the top part of a message, containing information about the sender of the message, the recipient(s), the subject, and the method by which it was transmitted. In a spam message, almost all the headers are forged. Most mailreaders do not display all the headers of a message unless specifically told to do so.
Headers are the odd looking techno-babble listed at the top of the e-mail messages that you receive. These headers provide information on who sent the message, how it was sent, and what machines it passed through on it's way to you. This information is very useful when trying to track down the sender of a message.
The section of an email that contains the sender's name, date the message was sent, recipients' names, title, routing details, message priority, and other information. Most email programs only display some headers — typically, the date, message title, and sender and recipients' names. You have to click a button or choose View Full Headers to see more details. When reporting a spam to firstname.lastname@example.org, please include the full headers. Some spammers alter headers to hide their tracks.
Each message sent over the Internet has a header. These are usually hidden from you, but in the case of email it can be useful to check these occasionally when you wish to check a message's authenticity.
Formatted information attached to the front of data sent through a computer network. The headers contain information used to correctly deliver and process the data being sent.
A section of an email detailing the path the email took from sender to recipient, including servers, the time the servers were reached, and any messages they returned when dealing with the email.
Blocks of data written at the beginning of tapes or files that contain specific identification information.
contain information about the e-mail and the route the message has taken across the Internet. Headers include sending and receiving mail servers, dates and times, as well as recipient's information ("to" line), the sender information ("from" line) and the subject line. The Can Spam Act (see above), makes it illegal to forge or conceal information contained in the header. Heuristic Filters Heuristic filters attempt to identify UCE using reiterative guesswork and past experience, to establish filtering rules.
Headers are pieces of information about a web document sent before the document itself, to identify properties of it.
Headers are all the information that is not contained in the body of an article. For example, when you compose a letter, you include information such as when the letter was written, who it addressed to, where it came from, and other bits of information not related to the body of the letter where you express the thought you wish to convey.
Headers are used to identify the sender and recipient of a message. A Header is the small information line that will appear at the top of a mail.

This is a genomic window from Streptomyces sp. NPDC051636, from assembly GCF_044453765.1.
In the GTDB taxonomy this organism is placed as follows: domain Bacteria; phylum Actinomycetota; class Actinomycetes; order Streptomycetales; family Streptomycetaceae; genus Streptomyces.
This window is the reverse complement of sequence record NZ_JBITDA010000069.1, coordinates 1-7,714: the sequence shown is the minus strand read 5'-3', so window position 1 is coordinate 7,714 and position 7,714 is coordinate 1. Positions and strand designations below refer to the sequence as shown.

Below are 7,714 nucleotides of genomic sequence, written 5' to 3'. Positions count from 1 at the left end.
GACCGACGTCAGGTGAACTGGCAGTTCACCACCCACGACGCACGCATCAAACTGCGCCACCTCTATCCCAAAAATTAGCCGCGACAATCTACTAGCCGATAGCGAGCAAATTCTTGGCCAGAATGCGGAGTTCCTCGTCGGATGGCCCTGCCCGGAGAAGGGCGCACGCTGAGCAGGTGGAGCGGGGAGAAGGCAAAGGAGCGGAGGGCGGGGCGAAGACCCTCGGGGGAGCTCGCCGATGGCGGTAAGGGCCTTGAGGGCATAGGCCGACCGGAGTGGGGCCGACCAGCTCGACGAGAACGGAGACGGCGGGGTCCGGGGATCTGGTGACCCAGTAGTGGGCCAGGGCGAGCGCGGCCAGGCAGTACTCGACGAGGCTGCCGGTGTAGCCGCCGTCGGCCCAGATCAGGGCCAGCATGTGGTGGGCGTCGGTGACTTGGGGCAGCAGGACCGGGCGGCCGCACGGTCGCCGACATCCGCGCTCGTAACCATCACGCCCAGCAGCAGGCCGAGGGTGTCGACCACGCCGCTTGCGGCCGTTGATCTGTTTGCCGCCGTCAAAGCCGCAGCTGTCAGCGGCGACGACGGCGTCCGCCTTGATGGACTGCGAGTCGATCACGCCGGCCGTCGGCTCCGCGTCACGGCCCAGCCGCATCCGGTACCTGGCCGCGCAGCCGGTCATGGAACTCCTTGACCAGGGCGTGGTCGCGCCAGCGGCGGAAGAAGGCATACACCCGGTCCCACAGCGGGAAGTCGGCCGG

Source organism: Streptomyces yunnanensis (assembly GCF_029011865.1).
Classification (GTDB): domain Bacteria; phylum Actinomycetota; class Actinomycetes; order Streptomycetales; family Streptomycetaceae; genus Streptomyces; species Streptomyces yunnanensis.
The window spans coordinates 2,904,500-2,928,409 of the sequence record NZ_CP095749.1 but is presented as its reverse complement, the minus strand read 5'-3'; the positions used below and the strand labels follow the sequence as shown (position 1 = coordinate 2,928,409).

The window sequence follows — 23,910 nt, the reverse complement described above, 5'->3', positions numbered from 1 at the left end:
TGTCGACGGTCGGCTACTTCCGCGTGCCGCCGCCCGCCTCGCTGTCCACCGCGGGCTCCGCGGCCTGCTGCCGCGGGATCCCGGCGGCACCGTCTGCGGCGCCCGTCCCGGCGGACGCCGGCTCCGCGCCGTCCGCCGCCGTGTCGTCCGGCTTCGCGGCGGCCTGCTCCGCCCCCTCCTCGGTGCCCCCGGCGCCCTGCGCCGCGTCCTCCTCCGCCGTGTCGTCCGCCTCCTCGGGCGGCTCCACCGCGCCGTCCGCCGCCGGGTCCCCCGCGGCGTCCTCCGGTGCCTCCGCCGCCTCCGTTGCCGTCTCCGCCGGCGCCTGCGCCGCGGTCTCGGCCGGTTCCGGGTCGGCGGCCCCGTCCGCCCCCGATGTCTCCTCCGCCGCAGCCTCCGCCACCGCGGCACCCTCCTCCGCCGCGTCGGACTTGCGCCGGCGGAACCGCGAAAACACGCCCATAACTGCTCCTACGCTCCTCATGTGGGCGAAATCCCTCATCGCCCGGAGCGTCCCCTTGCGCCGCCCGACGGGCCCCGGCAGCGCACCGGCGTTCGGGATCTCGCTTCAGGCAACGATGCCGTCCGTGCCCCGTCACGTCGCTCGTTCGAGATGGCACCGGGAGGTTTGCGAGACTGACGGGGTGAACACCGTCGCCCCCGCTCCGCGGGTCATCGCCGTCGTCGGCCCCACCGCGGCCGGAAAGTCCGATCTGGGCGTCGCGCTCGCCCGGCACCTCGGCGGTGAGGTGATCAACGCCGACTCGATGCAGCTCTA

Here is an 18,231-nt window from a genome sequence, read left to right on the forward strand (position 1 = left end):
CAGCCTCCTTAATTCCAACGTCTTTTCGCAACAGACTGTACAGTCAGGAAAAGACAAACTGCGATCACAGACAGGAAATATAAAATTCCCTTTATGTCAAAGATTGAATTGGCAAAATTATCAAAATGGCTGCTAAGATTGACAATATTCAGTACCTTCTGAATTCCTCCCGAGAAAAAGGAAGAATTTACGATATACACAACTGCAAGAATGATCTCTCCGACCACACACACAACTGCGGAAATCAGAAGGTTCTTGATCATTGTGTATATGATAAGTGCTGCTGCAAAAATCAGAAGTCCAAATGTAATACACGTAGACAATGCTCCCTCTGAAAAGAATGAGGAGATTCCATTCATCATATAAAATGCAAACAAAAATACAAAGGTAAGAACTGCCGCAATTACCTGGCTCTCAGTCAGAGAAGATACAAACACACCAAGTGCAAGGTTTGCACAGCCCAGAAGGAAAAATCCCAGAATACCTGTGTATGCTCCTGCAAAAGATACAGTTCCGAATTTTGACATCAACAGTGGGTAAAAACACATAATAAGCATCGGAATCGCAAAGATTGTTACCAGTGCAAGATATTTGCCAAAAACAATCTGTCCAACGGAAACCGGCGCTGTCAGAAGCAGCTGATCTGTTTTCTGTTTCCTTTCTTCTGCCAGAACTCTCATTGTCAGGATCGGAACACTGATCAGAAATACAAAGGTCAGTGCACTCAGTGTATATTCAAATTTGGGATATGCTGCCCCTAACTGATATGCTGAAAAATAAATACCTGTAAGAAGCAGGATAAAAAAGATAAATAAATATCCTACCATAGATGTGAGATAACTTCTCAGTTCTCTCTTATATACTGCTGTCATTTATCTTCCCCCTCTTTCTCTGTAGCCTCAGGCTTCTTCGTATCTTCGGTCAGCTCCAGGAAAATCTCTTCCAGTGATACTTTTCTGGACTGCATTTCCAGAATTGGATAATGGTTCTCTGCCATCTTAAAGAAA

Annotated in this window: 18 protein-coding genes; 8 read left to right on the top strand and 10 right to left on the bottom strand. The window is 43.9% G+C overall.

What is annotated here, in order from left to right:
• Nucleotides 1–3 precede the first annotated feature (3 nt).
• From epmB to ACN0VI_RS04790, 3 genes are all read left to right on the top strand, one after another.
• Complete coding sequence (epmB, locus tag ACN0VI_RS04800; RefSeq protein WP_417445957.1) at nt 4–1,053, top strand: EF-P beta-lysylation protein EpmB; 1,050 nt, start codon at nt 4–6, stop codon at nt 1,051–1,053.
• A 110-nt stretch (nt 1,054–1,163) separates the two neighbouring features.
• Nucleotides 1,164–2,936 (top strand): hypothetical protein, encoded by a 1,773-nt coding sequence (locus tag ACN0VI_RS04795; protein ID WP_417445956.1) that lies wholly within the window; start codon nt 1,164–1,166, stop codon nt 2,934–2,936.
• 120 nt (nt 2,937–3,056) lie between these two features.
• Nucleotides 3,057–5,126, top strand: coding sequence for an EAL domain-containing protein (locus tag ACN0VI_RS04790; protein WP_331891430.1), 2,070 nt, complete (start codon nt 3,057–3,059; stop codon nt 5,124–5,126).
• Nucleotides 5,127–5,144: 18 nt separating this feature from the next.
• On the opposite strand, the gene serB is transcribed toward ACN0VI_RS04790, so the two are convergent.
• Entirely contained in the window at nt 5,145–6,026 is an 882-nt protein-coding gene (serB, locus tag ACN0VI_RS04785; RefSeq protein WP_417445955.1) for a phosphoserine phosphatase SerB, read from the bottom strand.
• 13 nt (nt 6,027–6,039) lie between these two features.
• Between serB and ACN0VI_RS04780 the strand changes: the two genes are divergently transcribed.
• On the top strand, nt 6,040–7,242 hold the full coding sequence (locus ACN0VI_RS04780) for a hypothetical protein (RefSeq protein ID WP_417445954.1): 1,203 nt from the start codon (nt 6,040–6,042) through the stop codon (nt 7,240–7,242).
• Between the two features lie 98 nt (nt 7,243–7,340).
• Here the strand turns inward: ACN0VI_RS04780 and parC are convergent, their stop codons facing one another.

Data attached to the beginning of a transmission, such as an e-mail or a packet that contains information related to the transfer. Headers may include delivery information for routers such as an IP Address, or information for an e-mail server, such as SPU's Exchange server, telling the server to which e-mail mailbox to deliver the message.
The documentation that accompanies the body of an email message. Headers contain information on the email itself and the route it's taken across the Internet. Recipients can normally see the "to" (identity of recipient), "from" (identity of sender) and "subject" (information in the subject line) headers in their inbox. You can modify these to influence their decision to open or delete an email.
Information included at the top of every MMDF mail message. Headers minimally identify the message sender, recipient, and the date it was sent, and can optionally provide other information such as carbon copy recipients, message ID information, and message priority.
headings; sections The header component is used to title and separate contents on a page. It may be used in the general body of contents of a page, in a column, in a message area, or in a content container. There are three types of headers: headers, subheaders, and subsubheaders. Each type of header has a rule (or line) underneath the text. A subheader, and a subsubheader can be subdivided into a columnar format, or adjacent sub/subsubheaders. It is optional whether or not to use an icon with the header and rule. Use the header name if needed; refer to subheaders followed by section, for example, "the Canceled Orders section". Headers
Phrases at the start of a message that tell you what the message is about. They are like headlines in a newspaper that tell you what a particular new story is about.
The portion at the beginning of an email message that includes information such as To:, From:, Subject:, CC:, X-Sender, etc.
Headers are the part of an email that most people do not see. Headers contain not only the "Subject:" line, but a complete list of the path that the email took along various machines on the Internet to reach it's destination. Learning to decipher headers is a major part of becoming a spam hunter, because the spammer will usually try to forge, conceal, and mislead with the headers.
Lines at the beginning of an e-mail message or newsgroup post that contain information about the message: its source, destination, subject, and route it took to get there, among other things.
The first portion of an article (normally hidden by your newsreader) that identifies important characteristics of the message. In (Free)Agent, press H to see the headers.